One of Britain's largest trade unions said Wednesday it would take legal action against the US-based taxi app Uber over pay and conditions for drivers.
The GMB said Uber should pay drivers Britain's national minimum wage, give them paid holidays and ensure they take sufficient rest breaks.
It claims the app "is in breach of a legal duty to provide them with basic rights on pay, holidays, health and safety and on discipline and grievances."
Uber allows customers to get in touch with private drivers who pick them up and take them to their destination, often for a lower fare than a traditional taxi.
The US-based firm, reportedly valued at $50 billion, operates in some 300 cities worldwide. It has around 15,000 drivers in London and expects that will increase to 42,000 next year.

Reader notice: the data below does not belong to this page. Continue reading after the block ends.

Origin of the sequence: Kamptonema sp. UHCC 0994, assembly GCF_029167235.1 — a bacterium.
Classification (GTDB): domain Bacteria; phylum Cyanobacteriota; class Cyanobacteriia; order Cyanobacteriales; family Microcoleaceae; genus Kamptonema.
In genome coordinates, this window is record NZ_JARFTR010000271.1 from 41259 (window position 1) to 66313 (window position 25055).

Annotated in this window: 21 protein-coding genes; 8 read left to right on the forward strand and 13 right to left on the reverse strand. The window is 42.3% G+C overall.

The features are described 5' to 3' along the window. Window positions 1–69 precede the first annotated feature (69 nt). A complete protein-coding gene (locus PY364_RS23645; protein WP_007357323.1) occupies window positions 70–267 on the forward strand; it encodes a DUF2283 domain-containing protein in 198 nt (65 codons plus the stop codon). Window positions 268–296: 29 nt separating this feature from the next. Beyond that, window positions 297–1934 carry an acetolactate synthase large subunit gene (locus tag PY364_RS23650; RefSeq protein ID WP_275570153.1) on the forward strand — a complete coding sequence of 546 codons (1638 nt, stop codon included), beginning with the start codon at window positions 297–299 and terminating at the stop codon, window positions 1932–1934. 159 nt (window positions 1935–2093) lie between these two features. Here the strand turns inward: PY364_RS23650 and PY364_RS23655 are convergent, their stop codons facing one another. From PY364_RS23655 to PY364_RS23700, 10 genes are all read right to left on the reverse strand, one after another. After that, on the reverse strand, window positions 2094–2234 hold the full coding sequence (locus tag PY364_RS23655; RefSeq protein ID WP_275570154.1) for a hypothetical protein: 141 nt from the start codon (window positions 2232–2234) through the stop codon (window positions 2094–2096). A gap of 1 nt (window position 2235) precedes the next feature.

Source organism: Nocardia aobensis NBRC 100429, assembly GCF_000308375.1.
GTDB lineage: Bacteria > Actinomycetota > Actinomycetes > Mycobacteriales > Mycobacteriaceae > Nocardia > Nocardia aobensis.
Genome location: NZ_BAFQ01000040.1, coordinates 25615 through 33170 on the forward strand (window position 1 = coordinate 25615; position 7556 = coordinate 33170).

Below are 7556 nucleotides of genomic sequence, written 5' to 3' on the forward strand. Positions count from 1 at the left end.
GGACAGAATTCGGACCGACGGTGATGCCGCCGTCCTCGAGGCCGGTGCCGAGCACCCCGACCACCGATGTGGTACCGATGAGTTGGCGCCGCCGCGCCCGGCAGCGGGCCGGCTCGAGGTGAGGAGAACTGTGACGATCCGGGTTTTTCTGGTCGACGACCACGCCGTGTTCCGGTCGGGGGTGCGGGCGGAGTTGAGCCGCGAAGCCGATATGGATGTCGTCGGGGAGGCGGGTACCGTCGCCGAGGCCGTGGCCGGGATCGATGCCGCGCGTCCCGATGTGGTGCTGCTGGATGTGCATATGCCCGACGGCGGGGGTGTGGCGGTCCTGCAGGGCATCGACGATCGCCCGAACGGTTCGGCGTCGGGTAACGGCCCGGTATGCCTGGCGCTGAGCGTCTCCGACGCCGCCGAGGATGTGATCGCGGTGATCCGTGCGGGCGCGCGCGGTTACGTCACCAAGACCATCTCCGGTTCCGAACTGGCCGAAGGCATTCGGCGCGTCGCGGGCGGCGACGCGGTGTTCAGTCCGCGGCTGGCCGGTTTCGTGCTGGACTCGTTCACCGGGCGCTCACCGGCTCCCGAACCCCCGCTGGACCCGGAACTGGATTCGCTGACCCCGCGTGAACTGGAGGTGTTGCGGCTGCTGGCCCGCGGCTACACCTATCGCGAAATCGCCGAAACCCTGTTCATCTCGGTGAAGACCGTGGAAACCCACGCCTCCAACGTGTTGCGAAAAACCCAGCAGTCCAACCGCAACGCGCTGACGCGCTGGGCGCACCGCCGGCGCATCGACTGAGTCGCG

A GMB spokesman said he could not give a figure for how many Uber drivers were members of the union but added: "An awful lot of them have been requesting this sort of action."
A spokesman for Uber said one of the main reasons people drove for the company was that "they love being their own boss."
"As employees, drivers would drive set shifts, earn a fixed hourly wage, and lose the ability to drive elsewhere as well as the personal flexibility they most value," the spokesman added.
Uber has encountered a string of regulatory roadblocks as it grows around the world.
Earlier this month, it suspended its UberPOP service in France, six months after being banned.
There has been a string of protests against Uber by black cab drivers in London who say it represents unfair competition as drivers do not face the same regulations and pricing restrictions as them.
But in New York, city officials last week scrapped plans to cap the number of vehicles operated by Uber.